SoftBank is gearing up to invest $2.25 billion in General Motors (GM) self-driving unit Cruise, in what appears to be validating GM’s position in autonomous driving.
Reuters, citing the companies, reported that the investment is coming from the SoftBank’s $100 billion Vision Fund. Reuters noted it’s one of the fund’s biggest investments in self-driving technology. Cruise, as a result of the investment, has an $11.5 billion valuation. GM’s Chief Executive Officer Mary Barra said the vehicle manufacturer is on track to start rolling out Cruise AVs in commercial ridesharing fleets next year and that it will launch its own ride and delivery services business. She also said the company could look for other opportunities with some of the SoftBank funded companies that include Uber, Didi, Ola, and Grab. GM plans to invest $1.1 billion in Cruise once the deal with SoftBank closes, the report noted.
SoftBank Vision Fund will own a nearly 20 percent stake in GM Cruise once the deal closes and will have one of six seats on the board. Reuters noted GM’s investment will be held in a preferred security, which can be converted to GM common stock in seven years. Initially, SoftBank said it will invest $900 million and an additional $1.35 billion when Cruise vehicles are ready for deployment. Starting in the second quarter GM will report Cruise financials on a standalone basis.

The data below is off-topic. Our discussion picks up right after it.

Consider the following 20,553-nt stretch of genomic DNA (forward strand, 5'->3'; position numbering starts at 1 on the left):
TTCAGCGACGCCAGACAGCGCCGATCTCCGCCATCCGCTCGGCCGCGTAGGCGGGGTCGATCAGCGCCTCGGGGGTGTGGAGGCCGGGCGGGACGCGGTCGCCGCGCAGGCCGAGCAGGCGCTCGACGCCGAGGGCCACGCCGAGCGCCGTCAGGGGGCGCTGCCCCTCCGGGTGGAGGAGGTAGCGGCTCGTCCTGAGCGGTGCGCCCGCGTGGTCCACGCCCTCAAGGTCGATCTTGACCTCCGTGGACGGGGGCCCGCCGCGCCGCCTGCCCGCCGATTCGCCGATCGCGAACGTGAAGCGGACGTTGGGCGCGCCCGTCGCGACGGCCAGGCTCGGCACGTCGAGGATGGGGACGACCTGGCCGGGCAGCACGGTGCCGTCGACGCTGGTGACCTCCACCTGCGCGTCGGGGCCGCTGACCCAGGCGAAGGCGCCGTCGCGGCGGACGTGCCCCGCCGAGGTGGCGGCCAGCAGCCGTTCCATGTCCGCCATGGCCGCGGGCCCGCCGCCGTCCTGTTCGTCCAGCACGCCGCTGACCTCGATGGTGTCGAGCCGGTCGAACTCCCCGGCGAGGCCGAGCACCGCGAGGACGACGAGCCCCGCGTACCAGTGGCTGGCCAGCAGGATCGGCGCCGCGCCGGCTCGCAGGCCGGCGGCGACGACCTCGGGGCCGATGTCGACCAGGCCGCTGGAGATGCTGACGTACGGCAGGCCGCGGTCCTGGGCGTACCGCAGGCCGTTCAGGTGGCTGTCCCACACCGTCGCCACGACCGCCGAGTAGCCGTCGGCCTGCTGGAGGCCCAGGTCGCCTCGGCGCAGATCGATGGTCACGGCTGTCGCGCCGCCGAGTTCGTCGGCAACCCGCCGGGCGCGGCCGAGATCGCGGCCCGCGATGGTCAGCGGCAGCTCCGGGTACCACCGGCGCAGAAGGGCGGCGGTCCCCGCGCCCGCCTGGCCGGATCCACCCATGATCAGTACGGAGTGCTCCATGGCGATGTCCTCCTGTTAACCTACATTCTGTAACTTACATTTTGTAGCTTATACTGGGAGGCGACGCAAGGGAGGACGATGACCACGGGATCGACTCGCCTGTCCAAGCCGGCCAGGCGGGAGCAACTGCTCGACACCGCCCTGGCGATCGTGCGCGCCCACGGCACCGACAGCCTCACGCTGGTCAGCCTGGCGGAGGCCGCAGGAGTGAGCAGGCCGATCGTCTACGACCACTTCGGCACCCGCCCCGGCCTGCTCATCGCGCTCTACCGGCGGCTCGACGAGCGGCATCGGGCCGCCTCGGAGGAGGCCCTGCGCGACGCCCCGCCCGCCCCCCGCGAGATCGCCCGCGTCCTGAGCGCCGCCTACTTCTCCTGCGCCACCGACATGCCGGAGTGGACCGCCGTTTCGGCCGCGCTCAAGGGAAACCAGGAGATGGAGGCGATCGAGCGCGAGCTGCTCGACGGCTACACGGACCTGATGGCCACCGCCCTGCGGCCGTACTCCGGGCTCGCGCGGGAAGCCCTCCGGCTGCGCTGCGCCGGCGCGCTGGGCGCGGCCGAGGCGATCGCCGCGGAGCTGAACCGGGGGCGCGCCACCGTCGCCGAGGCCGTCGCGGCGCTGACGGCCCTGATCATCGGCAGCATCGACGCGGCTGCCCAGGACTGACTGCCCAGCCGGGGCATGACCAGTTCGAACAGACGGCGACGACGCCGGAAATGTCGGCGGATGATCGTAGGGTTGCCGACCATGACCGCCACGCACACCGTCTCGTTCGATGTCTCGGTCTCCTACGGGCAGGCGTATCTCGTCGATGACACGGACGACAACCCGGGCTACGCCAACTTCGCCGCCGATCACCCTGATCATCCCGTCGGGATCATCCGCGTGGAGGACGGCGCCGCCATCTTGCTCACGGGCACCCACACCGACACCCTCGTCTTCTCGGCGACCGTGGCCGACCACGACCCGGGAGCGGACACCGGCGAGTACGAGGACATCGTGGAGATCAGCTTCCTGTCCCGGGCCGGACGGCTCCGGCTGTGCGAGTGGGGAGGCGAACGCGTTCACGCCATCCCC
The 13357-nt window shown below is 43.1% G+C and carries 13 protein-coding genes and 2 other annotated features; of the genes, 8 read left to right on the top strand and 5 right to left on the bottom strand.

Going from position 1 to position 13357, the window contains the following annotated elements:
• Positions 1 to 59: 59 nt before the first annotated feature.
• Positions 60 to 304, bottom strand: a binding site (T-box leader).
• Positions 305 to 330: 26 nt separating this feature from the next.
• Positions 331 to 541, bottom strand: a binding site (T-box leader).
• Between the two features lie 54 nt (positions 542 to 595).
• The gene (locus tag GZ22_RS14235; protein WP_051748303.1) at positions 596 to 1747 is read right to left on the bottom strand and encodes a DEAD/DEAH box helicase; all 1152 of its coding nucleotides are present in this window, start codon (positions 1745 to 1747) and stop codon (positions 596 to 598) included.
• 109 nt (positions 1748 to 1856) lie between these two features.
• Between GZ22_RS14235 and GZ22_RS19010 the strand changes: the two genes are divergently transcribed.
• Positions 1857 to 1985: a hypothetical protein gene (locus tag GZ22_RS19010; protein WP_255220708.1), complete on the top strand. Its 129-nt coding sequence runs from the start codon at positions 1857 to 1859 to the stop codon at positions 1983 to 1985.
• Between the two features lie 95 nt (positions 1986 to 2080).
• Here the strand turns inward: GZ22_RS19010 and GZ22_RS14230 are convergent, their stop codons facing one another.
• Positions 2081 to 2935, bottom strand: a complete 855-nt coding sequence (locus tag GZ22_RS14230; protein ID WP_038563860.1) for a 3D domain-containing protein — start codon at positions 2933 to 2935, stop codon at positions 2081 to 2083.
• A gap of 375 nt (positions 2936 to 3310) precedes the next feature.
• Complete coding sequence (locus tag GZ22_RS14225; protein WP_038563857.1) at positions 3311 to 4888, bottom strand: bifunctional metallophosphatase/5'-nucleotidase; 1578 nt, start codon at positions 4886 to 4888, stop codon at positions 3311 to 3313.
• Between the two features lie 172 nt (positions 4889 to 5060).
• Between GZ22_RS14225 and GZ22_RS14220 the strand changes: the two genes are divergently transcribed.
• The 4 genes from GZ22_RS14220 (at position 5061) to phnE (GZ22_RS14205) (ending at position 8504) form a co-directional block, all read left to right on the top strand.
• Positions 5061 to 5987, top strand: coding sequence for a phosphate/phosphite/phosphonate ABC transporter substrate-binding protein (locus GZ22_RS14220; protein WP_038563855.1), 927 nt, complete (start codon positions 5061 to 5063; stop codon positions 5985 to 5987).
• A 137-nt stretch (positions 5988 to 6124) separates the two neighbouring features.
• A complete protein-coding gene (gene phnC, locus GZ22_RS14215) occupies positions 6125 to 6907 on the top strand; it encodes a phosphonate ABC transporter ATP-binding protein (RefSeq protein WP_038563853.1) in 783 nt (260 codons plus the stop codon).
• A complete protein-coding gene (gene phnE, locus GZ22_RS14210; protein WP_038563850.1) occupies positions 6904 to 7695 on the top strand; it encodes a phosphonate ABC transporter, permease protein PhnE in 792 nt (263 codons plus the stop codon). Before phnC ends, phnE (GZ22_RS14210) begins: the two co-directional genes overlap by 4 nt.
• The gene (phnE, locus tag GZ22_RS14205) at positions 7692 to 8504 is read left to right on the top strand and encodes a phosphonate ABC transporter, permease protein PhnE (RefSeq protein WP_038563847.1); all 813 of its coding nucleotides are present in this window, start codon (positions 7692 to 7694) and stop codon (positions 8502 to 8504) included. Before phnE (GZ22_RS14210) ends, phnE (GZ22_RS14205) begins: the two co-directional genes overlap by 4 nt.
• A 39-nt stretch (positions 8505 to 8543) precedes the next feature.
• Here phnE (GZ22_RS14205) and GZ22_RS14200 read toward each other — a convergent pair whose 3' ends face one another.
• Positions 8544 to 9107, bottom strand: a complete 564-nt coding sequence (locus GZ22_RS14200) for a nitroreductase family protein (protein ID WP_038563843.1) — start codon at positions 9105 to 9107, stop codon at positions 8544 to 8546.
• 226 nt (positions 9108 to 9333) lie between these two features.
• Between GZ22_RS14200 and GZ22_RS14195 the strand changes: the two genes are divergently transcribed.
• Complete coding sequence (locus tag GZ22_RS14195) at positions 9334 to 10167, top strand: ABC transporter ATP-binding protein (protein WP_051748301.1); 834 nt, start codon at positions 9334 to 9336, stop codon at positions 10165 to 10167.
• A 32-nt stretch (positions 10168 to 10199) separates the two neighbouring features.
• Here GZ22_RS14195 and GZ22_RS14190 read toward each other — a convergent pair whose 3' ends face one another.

The investment in GM’s Cruise unit comes as Warren Buffett confirmed that he held talks with Uber, with reports saying that his company, Berkshire Hathaway, offered Uber a $3 billion investment earlier this year. Buffett told CNBC, “I’m a great admirer of [Uber CEO Dara Khosrowshahi]. Some of the reported details are not correct, but it’s true that Berkshire had discussions with Uber.”
Buffett’s comments were in response to a Bloomberg report, that said that Berkshire had offered Uber a $3 billion investment. However, talks fell through over the terms and size of the deal. Uber also, reportedly, tried to talk Buffett into a smaller stake. Buffett’s offer came shortly after Japanese investment firm SoftBank secured its own stake in the ridesharing company late last year. Shares tendered as part of the deal were equal to 20 percent of Uber’s total value. Softbank was expected to keep its stake at 15 percent, giving Uber a $48 billion value, which is approximately 30 percent lower than the company’s valuation of close to $70 billion.